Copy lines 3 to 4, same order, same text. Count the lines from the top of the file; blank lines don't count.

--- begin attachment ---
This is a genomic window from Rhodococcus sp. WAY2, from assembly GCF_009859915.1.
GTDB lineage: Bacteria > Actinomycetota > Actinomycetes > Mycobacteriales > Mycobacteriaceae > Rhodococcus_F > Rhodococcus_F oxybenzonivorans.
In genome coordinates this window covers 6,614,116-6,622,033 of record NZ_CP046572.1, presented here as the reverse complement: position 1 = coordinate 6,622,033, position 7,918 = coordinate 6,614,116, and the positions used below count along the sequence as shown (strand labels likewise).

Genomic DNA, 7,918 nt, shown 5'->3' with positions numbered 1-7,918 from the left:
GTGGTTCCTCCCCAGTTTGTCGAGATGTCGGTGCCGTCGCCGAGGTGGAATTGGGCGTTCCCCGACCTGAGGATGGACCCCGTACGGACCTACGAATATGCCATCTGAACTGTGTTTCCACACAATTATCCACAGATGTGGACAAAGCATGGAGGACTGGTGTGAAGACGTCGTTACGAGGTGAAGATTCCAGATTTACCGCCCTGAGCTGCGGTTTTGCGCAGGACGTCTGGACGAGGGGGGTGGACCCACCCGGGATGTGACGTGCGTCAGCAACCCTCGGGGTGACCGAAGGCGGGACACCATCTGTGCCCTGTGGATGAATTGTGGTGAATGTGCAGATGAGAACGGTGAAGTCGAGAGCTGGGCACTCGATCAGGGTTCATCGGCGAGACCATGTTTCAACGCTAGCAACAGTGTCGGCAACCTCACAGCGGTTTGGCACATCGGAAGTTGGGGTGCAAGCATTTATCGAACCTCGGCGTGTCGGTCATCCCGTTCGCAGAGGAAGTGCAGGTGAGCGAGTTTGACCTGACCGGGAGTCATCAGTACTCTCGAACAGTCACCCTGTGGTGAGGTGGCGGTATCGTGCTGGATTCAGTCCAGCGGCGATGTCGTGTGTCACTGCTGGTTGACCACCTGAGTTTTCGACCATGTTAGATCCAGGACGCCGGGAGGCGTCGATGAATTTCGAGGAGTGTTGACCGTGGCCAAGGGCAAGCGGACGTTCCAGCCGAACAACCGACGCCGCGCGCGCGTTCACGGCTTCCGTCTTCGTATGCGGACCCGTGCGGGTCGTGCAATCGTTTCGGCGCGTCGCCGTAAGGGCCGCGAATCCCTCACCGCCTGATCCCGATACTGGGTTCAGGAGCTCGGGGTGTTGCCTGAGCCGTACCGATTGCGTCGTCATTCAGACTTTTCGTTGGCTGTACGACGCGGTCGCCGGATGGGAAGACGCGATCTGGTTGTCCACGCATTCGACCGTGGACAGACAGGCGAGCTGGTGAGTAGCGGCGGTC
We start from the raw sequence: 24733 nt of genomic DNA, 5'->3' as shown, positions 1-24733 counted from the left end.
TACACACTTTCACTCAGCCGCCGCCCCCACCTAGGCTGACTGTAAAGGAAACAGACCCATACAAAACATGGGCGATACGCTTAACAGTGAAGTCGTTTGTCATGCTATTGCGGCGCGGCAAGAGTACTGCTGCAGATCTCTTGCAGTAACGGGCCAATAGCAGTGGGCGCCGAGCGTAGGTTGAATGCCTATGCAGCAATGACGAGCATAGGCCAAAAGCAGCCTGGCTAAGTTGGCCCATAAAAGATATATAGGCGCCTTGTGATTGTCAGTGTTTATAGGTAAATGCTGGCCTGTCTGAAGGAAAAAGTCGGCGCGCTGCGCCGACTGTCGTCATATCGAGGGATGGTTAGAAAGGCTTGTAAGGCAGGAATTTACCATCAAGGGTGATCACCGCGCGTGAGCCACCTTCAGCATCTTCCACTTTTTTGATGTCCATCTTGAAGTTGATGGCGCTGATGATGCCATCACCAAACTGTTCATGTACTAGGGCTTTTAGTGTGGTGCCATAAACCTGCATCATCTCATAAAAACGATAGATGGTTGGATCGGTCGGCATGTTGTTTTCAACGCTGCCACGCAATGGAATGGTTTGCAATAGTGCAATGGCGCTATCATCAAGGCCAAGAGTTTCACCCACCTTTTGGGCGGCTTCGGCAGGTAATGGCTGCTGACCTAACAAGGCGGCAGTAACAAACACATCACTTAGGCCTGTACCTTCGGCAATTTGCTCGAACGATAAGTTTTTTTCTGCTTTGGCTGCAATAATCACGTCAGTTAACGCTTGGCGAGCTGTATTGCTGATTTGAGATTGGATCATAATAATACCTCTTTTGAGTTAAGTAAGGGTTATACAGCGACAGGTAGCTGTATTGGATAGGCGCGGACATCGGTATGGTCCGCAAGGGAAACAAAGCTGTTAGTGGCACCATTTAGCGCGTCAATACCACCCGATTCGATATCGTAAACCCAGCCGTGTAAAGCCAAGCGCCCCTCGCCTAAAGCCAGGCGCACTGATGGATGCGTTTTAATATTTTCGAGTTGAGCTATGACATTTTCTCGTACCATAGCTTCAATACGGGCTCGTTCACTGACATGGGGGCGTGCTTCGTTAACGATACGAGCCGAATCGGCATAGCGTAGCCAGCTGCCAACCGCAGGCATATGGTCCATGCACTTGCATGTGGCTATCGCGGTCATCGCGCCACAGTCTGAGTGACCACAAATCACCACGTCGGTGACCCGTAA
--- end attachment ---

In genome coordinates this window covers 6,614,116-6,622,033 of record NZ_CP046572.1, presented here as the reverse complement: position 1 = coordinate 6,622,033, position 7,918 = coordinate 6,614,116, and the positions used below count along the sequence as shown (strand labels likewise).

Genomic DNA, 7,918 nt, shown 5'->3' with positions numbered 1-7,918 from the left: